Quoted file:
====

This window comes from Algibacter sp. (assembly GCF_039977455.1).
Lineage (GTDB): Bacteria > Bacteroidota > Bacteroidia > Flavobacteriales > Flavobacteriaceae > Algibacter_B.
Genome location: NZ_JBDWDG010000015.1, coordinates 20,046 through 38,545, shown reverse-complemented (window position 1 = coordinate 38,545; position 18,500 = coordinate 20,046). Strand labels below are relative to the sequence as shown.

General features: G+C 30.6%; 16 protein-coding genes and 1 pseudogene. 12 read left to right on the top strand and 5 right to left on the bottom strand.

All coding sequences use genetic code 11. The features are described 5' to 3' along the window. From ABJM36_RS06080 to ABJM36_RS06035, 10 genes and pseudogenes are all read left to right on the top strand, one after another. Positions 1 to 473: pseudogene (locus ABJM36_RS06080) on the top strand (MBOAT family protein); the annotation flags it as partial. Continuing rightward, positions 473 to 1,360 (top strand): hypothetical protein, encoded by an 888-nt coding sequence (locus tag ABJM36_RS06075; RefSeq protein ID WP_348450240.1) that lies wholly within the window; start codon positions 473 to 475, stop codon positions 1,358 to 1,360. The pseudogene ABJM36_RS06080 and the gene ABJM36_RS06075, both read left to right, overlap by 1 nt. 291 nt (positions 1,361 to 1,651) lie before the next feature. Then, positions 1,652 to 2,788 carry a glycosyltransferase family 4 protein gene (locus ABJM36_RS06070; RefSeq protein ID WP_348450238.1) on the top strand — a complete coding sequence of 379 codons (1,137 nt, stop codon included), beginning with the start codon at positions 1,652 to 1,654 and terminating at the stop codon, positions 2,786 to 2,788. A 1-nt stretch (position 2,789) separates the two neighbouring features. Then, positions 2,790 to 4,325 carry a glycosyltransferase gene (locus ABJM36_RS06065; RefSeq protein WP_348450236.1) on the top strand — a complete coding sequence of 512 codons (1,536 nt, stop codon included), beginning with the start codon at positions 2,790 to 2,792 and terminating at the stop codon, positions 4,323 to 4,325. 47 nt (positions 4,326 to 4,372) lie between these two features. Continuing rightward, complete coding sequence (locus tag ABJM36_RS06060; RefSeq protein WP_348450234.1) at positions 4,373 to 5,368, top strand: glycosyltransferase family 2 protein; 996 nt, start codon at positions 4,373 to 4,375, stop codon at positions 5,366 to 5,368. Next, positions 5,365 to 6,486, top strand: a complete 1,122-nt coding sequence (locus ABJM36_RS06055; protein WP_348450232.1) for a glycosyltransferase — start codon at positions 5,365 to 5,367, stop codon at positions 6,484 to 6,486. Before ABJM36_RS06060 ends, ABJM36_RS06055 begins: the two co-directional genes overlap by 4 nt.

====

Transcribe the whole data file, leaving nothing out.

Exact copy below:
This window comes from Algibacter sp. (assembly GCF_039977455.1).
Lineage (GTDB): Bacteria > Bacteroidota > Bacteroidia > Flavobacteriales > Flavobacteriaceae > Algibacter_B.
Genome location: NZ_JBDWDG010000015.1, coordinates 20,046 through 38,545, shown reverse-complemented (window position 1 = coordinate 38,545; position 18,500 = coordinate 20,046). Strand labels below are relative to the sequence as shown.

General features: G+C 30.6%; 16 protein-coding genes and 1 pseudogene. 12 read left to right on the top strand and 5 right to left on the bottom strand.

All coding sequences use genetic code 11. The features are described 5' to 3' along the window. From ABJM36_RS06080 to ABJM36_RS06035, 10 genes and pseudogenes are all read left to right on the top strand, one after another. Positions 1 to 473: pseudogene (locus ABJM36_RS06080) on the top strand (MBOAT family protein); the annotation flags it as partial. Continuing rightward, positions 473 to 1,360 (top strand): hypothetical protein, encoded by an 888-nt coding sequence (locus tag ABJM36_RS06075; RefSeq protein ID WP_348450240.1) that lies wholly within the window; start codon positions 473 to 475, stop codon positions 1,358 to 1,360. The pseudogene ABJM36_RS06080 and the gene ABJM36_RS06075, both read left to right, overlap by 1 nt. 291 nt (positions 1,361 to 1,651) lie before the next feature. Then, positions 1,652 to 2,788 carry a glycosyltransferase family 4 protein gene (locus ABJM36_RS06070; RefSeq protein ID WP_348450238.1) on the top strand — a complete coding sequence of 379 codons (1,137 nt, stop codon included), beginning with the start codon at positions 1,652 to 1,654 and terminating at the stop codon, positions 2,786 to 2,788. A 1-nt stretch (position 2,789) separates the two neighbouring features. Then, positions 2,790 to 4,325 carry a glycosyltransferase gene (locus ABJM36_RS06065; RefSeq protein WP_348450236.1) on the top strand — a complete coding sequence of 512 codons (1,536 nt, stop codon included), beginning with the start codon at positions 2,790 to 2,792 and terminating at the stop codon, positions 4,323 to 4,325. 47 nt (positions 4,326 to 4,372) lie between these two features. Continuing rightward, complete coding sequence (locus tag ABJM36_RS06060; RefSeq protein WP_348450234.1) at positions 4,373 to 5,368, top strand: glycosyltransferase family 2 protein; 996 nt, start codon at positions 4,373 to 4,375, stop codon at positions 5,366 to 5,368. Next, positions 5,365 to 6,486, top strand: a complete 1,122-nt coding sequence (locus ABJM36_RS06055; protein WP_348450232.1) for a glycosyltransferase — start codon at positions 5,365 to 5,367, stop codon at positions 6,484 to 6,486. Before ABJM36_RS06060 ends, ABJM36_RS06055 begins: the two co-directional genes overlap by 4 nt.